on 12 December 18
With analytics and data science being projected as a continued area of growth within the business world it’s no surprise that it is increasingly being viewed with interest as a career option for many. Just like any field that is relatively new but has been growing fast since it began to develop, it’s also natural that in the early stages there’s a relative shortage of talent available to fill job openings. This obviously reflects in the compensation packages on offer for these jobs. Look at any listing of skills that are most in demand this year and you’ll find at least one related to analytics or Big Data.
The result, especially in many countries in Asia, Latin America and Eastern Europe, is that many people, both fresh out of university or even already working in other fields show interest in moving into a career in analytics. How easy is it going to be for them to do that, and how should they prepare themselves for such a move.
While it is true that there is a large and growing demand for analytics, one must first understand the chicken and egg situation that exists in this field as far as the supply and demand skillset gap is concerned. New jobs are created when companies decide to invest in analytics. But not every company has deep enough pockets to invest in this area over time when they cannot be sure of achieving a business benefit. To increase their chances of getting that benefit, they need the right people. But would the right people be those who want to switch tracks from other careers, or those who are fresh out of college. It’s possible, but the odds reflect a struggle for the aspirants. Therefore either the companies that are willing to invest must be aware that they’ll need to do so for some time, or the aspirants must already be fully qualified for the job. So what’s different about the qualifications required for these jobs?
The challenge for both parties is the peculiar mix of hard and soft skills that go into applied analytics. Analytics ideally requires a blend of three and sometimes four different types of knowledge-based skills: technology skills (particularly Big Data), statistical analysis skills, business analysis skills, business domain knowledge, plus a number of soft skills.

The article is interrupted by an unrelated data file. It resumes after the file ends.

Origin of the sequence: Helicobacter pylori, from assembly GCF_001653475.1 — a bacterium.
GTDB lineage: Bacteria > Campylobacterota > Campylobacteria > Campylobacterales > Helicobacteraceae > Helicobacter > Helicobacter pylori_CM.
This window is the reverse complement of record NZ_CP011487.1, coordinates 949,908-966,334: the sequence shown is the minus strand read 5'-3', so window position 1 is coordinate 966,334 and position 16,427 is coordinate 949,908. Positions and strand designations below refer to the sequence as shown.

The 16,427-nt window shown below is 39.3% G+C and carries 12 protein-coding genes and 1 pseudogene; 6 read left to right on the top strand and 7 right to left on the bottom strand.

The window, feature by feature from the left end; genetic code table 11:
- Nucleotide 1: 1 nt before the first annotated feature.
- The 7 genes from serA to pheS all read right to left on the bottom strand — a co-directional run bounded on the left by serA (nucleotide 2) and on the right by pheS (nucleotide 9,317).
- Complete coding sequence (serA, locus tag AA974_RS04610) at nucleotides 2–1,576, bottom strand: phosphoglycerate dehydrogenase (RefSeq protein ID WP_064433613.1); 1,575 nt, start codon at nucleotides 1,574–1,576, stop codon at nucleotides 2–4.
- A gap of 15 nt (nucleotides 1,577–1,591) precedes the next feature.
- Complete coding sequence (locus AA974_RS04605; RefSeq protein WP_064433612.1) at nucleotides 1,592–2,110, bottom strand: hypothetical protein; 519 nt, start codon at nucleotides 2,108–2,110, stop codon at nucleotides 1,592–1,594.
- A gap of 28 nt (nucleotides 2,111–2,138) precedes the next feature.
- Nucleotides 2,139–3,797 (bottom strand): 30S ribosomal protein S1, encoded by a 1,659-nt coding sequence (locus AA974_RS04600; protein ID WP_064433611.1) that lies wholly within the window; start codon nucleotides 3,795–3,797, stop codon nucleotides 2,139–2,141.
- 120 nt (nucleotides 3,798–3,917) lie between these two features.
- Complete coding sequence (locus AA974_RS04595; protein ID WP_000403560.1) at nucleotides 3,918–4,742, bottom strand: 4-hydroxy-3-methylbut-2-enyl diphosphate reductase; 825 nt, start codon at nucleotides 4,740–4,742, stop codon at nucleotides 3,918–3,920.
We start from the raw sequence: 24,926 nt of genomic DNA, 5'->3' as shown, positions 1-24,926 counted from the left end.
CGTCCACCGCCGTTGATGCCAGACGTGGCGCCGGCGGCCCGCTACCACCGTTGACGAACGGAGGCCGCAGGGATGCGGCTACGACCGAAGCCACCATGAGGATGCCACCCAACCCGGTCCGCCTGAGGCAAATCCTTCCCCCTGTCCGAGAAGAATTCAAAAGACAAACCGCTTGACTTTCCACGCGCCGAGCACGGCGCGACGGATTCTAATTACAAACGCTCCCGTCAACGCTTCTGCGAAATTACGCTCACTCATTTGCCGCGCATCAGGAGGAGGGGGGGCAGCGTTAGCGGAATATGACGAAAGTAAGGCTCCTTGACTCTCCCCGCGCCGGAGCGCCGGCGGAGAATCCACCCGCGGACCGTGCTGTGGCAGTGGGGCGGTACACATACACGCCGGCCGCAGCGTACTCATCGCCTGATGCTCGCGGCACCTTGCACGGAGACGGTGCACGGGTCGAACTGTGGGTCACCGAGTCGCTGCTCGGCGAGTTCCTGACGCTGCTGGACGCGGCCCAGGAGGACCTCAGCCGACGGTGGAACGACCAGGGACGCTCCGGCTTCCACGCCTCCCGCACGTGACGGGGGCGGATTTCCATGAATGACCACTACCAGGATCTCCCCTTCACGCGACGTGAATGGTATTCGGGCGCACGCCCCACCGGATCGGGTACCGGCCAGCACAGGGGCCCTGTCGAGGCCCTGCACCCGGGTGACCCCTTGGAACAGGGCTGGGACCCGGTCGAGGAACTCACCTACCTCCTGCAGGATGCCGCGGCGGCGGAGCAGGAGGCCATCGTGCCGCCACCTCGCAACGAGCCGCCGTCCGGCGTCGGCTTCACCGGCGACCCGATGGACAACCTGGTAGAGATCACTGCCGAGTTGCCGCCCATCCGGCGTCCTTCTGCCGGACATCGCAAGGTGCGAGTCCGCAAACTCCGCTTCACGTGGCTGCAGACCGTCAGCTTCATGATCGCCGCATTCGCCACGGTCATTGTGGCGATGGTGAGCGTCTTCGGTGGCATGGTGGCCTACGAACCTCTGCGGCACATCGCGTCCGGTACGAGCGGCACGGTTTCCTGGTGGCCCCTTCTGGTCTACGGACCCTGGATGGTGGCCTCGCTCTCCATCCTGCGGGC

It’s the nature of the soft skills that might really tip the balance away from the aspirant, along with adequate experience in the hard skills. Analytics requires experience in working with data problems, not just a knowledge of the technicalities of working with data. In addition, at more senior levels, working with analytics requires being able to communicate well, being creative, and being able to create structured approaches and methods when confronted with vagueness. While it is relatively easy to acquire additional technical skills in either technology or statistical tools and analysis, the job requirement is all about drawing on experience and using an open mind to create an approach to potentially uncover insights, usually aided with hard skills.
So while the skills can come from doing a course or two, it’s really the experience, usually accumulated within a single business domain that counts for much more. It’s the same with the PMP courses for project management, or technology courses for a language like Java. Acquiring a knowledge of project management techniques is great, but becoming an effective project manager requires years of experience working in projects.
At the same time, industry needs to move on with its experiments with analytics, so for now, many companies either try to group people with the right individual skillsets together or they recruit less experienced people and train them by deploying them on activities that are lower down in the analytics value chain until they are ready to move on to higher value tasks. Aspirants who are passionate and determined enough to rough it out until they get to where they want to be will eventually make it, but they need to take the plunge with their eyes open to the realities.
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